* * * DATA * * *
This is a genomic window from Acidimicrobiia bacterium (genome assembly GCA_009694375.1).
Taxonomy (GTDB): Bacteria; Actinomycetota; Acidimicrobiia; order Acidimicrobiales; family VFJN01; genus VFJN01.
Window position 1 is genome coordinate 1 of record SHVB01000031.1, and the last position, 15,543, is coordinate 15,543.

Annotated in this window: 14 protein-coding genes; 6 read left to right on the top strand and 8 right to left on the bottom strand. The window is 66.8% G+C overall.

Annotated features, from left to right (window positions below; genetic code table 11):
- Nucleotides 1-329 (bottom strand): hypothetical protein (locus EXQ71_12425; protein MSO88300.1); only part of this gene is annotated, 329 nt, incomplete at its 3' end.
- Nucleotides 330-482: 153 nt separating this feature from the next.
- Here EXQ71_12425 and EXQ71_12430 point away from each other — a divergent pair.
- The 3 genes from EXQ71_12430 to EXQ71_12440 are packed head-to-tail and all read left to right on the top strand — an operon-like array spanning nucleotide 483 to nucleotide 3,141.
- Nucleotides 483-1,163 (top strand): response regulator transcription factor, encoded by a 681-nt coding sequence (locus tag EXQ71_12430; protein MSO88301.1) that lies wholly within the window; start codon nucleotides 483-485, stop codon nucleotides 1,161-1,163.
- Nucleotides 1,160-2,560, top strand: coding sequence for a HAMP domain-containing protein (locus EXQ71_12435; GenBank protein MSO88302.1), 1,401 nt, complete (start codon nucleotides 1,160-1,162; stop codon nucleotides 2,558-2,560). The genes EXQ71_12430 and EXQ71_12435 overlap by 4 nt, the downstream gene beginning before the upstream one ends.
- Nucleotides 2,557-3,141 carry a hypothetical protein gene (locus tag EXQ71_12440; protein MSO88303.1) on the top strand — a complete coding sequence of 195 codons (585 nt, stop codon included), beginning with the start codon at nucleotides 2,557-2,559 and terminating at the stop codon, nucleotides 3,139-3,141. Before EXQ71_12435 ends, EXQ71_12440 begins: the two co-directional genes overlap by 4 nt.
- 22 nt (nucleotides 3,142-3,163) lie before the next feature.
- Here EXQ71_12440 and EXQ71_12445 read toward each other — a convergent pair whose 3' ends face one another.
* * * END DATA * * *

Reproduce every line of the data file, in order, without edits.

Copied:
This is a genomic window from Acidimicrobiia bacterium (genome assembly GCA_009694375.1).
Taxonomy (GTDB): Bacteria; Actinomycetota; Acidimicrobiia; order Acidimicrobiales; family VFJN01; genus VFJN01.
Window position 1 is genome coordinate 1 of record SHVB01000031.1, and the last position, 15,543, is coordinate 15,543.

Annotated in this window: 14 protein-coding genes; 6 read left to right on the top strand and 8 right to left on the bottom strand. The window is 66.8% G+C overall.

Annotated features, from left to right (window positions below; genetic code table 11):
- Nucleotides 1-329 (bottom strand): hypothetical protein (locus EXQ71_12425; protein MSO88300.1); only part of this gene is annotated, 329 nt, incomplete at its 3' end.
- Nucleotides 330-482: 153 nt separating this feature from the next.
- Here EXQ71_12425 and EXQ71_12430 point away from each other — a divergent pair.
- The 3 genes from EXQ71_12430 to EXQ71_12440 are packed head-to-tail and all read left to right on the top strand — an operon-like array spanning nucleotide 483 to nucleotide 3,141.
- Nucleotides 483-1,163 (top strand): response regulator transcription factor, encoded by a 681-nt coding sequence (locus tag EXQ71_12430; protein MSO88301.1) that lies wholly within the window; start codon nucleotides 483-485, stop codon nucleotides 1,161-1,163.
- Nucleotides 1,160-2,560, top strand: coding sequence for a HAMP domain-containing protein (locus EXQ71_12435; GenBank protein MSO88302.1), 1,401 nt, complete (start codon nucleotides 1,160-1,162; stop codon nucleotides 2,558-2,560). The genes EXQ71_12430 and EXQ71_12435 overlap by 4 nt, the downstream gene beginning before the upstream one ends.
- Nucleotides 2,557-3,141 carry a hypothetical protein gene (locus tag EXQ71_12440; protein MSO88303.1) on the top strand — a complete coding sequence of 195 codons (585 nt, stop codon included), beginning with the start codon at nucleotides 2,557-2,559 and terminating at the stop codon, nucleotides 3,139-3,141. Before EXQ71_12435 ends, EXQ71_12440 begins: the two co-directional genes overlap by 4 nt.
- 22 nt (nucleotides 3,142-3,163) lie before the next feature.
- Here EXQ71_12440 and EXQ71_12445 read toward each other — a convergent pair whose 3' ends face one another.